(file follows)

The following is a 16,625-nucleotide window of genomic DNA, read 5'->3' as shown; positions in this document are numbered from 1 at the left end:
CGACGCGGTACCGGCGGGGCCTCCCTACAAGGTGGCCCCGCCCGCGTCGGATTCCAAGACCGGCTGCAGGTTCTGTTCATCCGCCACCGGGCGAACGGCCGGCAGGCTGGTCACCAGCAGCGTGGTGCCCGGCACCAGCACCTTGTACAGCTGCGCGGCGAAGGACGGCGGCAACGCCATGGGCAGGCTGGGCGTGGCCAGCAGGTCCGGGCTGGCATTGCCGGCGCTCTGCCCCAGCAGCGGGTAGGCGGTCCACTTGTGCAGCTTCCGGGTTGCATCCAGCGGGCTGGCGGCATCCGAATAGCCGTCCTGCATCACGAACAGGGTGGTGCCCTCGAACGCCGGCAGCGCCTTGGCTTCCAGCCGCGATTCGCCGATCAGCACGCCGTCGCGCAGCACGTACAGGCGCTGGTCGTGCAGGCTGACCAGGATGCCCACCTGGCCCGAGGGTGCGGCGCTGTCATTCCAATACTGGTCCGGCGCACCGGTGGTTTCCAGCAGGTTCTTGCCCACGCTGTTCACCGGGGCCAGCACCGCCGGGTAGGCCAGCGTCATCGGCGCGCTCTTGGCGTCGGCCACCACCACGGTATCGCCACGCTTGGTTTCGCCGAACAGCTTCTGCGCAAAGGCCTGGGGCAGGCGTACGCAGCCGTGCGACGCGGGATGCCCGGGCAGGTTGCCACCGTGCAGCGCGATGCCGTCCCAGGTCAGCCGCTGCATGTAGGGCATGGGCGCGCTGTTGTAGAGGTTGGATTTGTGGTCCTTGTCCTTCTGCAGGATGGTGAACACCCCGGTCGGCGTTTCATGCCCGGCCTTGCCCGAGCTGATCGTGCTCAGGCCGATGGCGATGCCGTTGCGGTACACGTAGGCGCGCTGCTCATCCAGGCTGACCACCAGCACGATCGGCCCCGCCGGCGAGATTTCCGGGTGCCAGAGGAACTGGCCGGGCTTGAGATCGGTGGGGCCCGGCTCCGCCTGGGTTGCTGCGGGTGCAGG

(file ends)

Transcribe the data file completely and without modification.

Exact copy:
The following is a 16,625-nucleotide window of genomic DNA, read 5'->3' as shown; positions in this document are numbered from 1 at the left end:
CGACGCGGTACCGGCGGGGCCTCCCTACAAGGTGGCCCCGCCCGCGTCGGATTCCAAGACCGGCTGCAGGTTCTGTTCATCCGCCACCGGGCGAACGGCCGGCAGGCTGGTCACCAGCAGCGTGGTGCCCGGCACCAGCACCTTGTACAGCTGCGCGGCGAAGGACGGCGGCAACGCCATGGGCAGGCTGGGCGTGGCCAGCAGGTCCGGGCTGGCATTGCCGGCGCTCTGCCCCAGCAGCGGGTAGGCGGTCCACTTGTGCAGCTTCCGGGTTGCATCCAGCGGGCTGGCGGCATCCGAATAGCCGTCCTGCATCACGAACAGGGTGGTGCCCTCGAACGCCGGCAGCGCCTTGGCTTCCAGCCGCGATTCGCCGATCAGCACGCCGTCGCGCAGCACGTACAGGCGCTGGTCGTGCAGGCTGACCAGGATGCCCACCTGGCCCGAGGGTGCGGCGCTGTCATTCCAATACTGGTCCGGCGCACCGGTGGTTTCCAGCAGGTTCTTGCCCACGCTGTTCACCGGGGCCAGCACCGCCGGGTAGGCCAGCGTCATCGGCGCGCTCTTGGCGTCGGCCACCACCACGGTATCGCCACGCTTGGTTTCGCCGAACAGCTTCTGCGCAAAGGCCTGGGGCAGGCGTACGCAGCCGTGCGACGCGGGATGCCCGGGCAGGTTGCCACCGTGCAGCGCGATGCCGTCCCAGGTCAGCCGCTGCATGTAGGGCATGGGCGCGCTGTTGTAGAGGTTGGATTTGTGGTCCTTGTCCTTCTGCAGGATGGTGAACACCCCGGTCGGCGTTTCATGCCCGGCCTTGCCCGAGCTGATCGTGCTCAGGCCGATGGCGATGCCGTTGCGGTACACGTAGGCGCGCTGCTCATCCAGGCTGACCACCAGCACGATCGGCCCCGCCGGCGAGATTTCCGGGTGCCAGAGGAACTGGCCGGGCTTGAGATCGGTGGGGCCCGGCTCCGCCTGGGTTGCTGCGGGTGCAGG